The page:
Nassau County has received a $9 million increase in funding to help low-income working families pay for child care -- the largest increase of any county in the state outside of New York City -- while Suffolk received a hike of only $581,000, records show.
The disparity has led social services officials and advocates in Suffolk to call for changes to how the state doles out money, which is based primarily on past enrollment.
They argue that the system doesn't accurately reflect need, noting that when Suffolk had federal stimulus money in 2010 and 2011, it was able to boost enrollment to levels equaling Nassau's.
John Nieves, spokesman for the Suffolk Department of Social Services, said the funding method should be changed "to not unfairly affect Suffolk residents."
State officials note that Nassau puts extra county funding into the program, allowing the county to offer the child care benefit to more families. Last year, Nassau contributed $23.5 million to the program, and Suffolk provided $3 million.
The program is designed to keep low-income parents in the workforce by paying a portion of their day-care costs.
The state uses each county's average annual enrollment over the past five years to determine funding.
Nassau's state funding jumped from $35,078,346 in 2013-2014 to $44,065,328 in 2014-15, an increase of 26 percent. Suffolk's funding rose by 2 percent, from $30,783,444 in 2013-14 to $31,364,169 in 2014-15, a rise of $580,725.
In 2009-13, Nassau had an annual average enrollment of 5,143, while Suffolk had an average of 4,290, state records show. Nassau's enrollment grew by 17 percent during the period, while Suffolk's rose by 9 percent.
Gov. Andrew M. Cuomo, who is running for re-election against Republican Westchester County Executive Rob Astorino, announced April 30 that child care funding will increase by $55 million to $794 million statewide this year. Last year, the program received only a $1 million bump.
Nassau's large jump in funding this year was due to Cuomo's increase in funding statewide, said a spokeswoman for the Office of Children and Family Services. Nassau had more children enrolled in the child care program over the previous five-year period, and its "claims are significantly higher than Suffolk's," the spokeswoman said.
Nassau Social Services spokeswoman Karen Garber said in a statement that the "department follows the regulations of the State and will not comment on guidelines set by lawmakers."
Despite the overall increase in funding, 16 of the state's 62 counties saw decreases this year. Outside of Nassau and Suffolk, other counties had an average increase of 5 percent, state records show.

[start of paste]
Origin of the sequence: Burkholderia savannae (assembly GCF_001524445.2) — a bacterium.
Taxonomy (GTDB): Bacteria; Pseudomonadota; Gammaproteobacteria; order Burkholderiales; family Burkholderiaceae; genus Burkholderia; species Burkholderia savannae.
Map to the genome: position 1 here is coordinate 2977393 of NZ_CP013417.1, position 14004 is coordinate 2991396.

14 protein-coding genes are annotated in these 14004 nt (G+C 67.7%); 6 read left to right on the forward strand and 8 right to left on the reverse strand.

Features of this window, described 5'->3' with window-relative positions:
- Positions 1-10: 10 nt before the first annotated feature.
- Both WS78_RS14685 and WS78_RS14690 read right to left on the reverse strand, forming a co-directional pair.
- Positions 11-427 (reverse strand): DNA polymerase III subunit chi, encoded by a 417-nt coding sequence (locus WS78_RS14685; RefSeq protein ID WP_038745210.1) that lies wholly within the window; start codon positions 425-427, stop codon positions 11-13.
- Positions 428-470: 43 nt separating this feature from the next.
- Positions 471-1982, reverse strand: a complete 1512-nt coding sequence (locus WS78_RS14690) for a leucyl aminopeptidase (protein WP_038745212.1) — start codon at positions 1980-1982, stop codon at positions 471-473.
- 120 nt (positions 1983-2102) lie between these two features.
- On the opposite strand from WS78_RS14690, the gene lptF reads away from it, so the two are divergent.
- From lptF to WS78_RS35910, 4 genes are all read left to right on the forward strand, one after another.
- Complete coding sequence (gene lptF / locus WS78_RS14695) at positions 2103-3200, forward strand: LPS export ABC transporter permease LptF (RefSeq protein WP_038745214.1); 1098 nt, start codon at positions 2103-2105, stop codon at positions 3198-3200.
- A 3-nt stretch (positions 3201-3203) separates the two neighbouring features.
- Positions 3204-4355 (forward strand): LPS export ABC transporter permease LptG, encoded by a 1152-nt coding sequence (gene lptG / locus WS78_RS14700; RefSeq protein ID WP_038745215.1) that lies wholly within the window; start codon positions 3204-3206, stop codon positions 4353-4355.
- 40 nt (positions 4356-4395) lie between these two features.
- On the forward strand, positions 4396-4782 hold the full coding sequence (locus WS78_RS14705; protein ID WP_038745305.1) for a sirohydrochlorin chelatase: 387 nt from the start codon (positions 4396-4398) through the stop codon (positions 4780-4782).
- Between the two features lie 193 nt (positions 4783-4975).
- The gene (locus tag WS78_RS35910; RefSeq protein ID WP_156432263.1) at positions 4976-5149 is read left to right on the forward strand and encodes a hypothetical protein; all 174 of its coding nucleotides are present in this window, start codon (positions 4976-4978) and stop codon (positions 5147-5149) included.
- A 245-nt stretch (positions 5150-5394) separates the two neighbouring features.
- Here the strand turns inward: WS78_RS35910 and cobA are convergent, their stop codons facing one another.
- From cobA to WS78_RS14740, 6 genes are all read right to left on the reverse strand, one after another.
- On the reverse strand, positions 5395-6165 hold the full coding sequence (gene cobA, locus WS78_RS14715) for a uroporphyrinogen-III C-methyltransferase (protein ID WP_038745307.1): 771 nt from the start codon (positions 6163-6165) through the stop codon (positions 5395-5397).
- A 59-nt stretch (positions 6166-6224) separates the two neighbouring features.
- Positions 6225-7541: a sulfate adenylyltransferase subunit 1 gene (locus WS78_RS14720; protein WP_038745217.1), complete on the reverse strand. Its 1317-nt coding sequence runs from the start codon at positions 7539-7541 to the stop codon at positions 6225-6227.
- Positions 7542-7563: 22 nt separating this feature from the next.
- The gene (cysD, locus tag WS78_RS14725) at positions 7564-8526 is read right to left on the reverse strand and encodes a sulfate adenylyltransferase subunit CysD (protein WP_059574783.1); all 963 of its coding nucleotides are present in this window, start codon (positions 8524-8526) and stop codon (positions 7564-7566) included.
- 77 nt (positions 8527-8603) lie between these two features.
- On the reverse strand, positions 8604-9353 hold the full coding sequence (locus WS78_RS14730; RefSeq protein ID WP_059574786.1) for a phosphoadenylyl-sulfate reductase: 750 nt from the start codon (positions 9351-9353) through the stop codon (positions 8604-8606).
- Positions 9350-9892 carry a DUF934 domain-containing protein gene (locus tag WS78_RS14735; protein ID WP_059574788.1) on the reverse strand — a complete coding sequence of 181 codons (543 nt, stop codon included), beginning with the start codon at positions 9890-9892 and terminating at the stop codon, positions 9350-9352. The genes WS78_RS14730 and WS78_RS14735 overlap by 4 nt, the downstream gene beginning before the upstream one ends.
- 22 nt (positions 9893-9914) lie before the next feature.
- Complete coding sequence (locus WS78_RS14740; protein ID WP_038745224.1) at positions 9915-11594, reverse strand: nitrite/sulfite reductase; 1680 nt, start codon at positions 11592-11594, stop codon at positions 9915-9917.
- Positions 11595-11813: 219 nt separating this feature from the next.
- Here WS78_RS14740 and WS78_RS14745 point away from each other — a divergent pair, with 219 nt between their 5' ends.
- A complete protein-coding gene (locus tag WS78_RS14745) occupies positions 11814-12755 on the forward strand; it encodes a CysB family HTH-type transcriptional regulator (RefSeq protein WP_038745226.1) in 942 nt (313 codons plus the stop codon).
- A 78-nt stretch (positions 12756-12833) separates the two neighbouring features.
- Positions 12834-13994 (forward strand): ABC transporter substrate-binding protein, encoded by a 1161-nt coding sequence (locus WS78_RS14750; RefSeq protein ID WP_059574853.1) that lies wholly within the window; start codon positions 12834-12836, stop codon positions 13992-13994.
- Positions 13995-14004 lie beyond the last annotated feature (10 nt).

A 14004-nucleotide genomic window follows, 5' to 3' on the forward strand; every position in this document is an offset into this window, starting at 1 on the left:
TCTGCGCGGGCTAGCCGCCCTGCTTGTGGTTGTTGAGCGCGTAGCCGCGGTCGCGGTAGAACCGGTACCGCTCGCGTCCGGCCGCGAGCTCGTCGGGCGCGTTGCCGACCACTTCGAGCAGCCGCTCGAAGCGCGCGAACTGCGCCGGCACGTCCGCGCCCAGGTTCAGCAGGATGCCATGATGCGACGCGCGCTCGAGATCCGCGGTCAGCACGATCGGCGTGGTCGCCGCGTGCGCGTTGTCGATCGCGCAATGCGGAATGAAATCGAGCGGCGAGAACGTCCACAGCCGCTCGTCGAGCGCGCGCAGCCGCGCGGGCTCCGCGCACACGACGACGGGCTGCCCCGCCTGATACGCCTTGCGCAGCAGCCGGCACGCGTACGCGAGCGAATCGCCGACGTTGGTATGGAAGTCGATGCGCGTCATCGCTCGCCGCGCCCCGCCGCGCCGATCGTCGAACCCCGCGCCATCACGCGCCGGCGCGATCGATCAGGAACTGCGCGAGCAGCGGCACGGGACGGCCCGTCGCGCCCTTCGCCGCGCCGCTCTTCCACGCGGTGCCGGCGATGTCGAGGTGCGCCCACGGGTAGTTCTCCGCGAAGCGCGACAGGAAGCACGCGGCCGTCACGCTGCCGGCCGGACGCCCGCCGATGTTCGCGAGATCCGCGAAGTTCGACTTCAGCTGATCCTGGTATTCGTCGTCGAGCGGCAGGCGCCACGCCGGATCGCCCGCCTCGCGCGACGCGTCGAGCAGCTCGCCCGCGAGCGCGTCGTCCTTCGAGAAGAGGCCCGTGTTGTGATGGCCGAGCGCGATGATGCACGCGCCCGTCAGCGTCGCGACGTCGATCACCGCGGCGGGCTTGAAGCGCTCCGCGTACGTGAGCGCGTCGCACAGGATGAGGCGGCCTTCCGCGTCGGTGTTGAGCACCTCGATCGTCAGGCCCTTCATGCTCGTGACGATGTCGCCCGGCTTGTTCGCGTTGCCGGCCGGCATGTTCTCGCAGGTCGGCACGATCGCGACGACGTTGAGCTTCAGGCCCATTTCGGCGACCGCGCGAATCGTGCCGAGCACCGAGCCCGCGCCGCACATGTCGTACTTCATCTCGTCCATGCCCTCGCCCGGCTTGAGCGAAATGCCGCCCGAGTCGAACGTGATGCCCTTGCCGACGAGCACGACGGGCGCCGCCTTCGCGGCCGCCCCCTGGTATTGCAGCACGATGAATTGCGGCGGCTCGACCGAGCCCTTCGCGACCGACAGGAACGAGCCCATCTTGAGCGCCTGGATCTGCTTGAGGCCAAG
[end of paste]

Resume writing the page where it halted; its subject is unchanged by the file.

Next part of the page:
Enrollment in the program in Nassau has increased at a relatively steady rate since 2009. The county over the past five years has directed an average of $26 million a year to bolster the program, but did not use stimulus money.
The record in Suffolk is more erratic.
Suffolk used federal stimulus dollars to boost enrollment from 4,187 children in 2010 to 5,145 in 2011.
But as the stimulus program subsided, Suffolk in late 2011 and in 2012 dropped about 2,000 children from the program. That sparked rallies at county government headquarters in Hauppauge, where parents and child care providers called for increased funding.
"While Suffolk County's overall population has leveled off, we are experiencing an increase in the number and percentage of low-income families," Suffolk Social Services Commissioner John O'Neill wrote in a Jan. 24 letter to state officials requesting a change in the funding method.
"The need is coming in at a higher level in Suffolk -- we're still a growing county; we're seeing . . . more low-income families come to the area," said Janet Walerstein, executive director of the Child Care Council of Suffolk County, a nonprofit that advocates on behalf of parents and child care providers.
Suffolk had an annual average poverty rate of 6.1 percent between 2008 and 2012, compared with 5.8 percent in Nassau, according to the most recent Census figures available. In 2012, about 102,000 Suffolk residents lived below the federal poverty line, compared to 87,868 in Nassau, according to the most recent U.S. Census figures available.
"This formula works in Nassau County, but there's an issue there for Suffolk and those other counties not seeing increases," said Jan Barbieri, executive director of the Child Care Council of Nassau, a nonprofit that advocates on behalf of parents and child care providers.Suffolk said its additional $581,000 in funding this year will go toward paying scheduled increases in payments to day-care providers that will total about $770,000.
Nassau plans to use its additional $9 million to offset some of its contribution to the program, Garber said.
To qualify for the program in Suffolk, a family of four's income cannot exceed 150 percent of the federal poverty line, or $35,775. In Nassau, the eligibility level is 200 percent of the poverty line, or $47,700. Eligibility levels are determined by each county.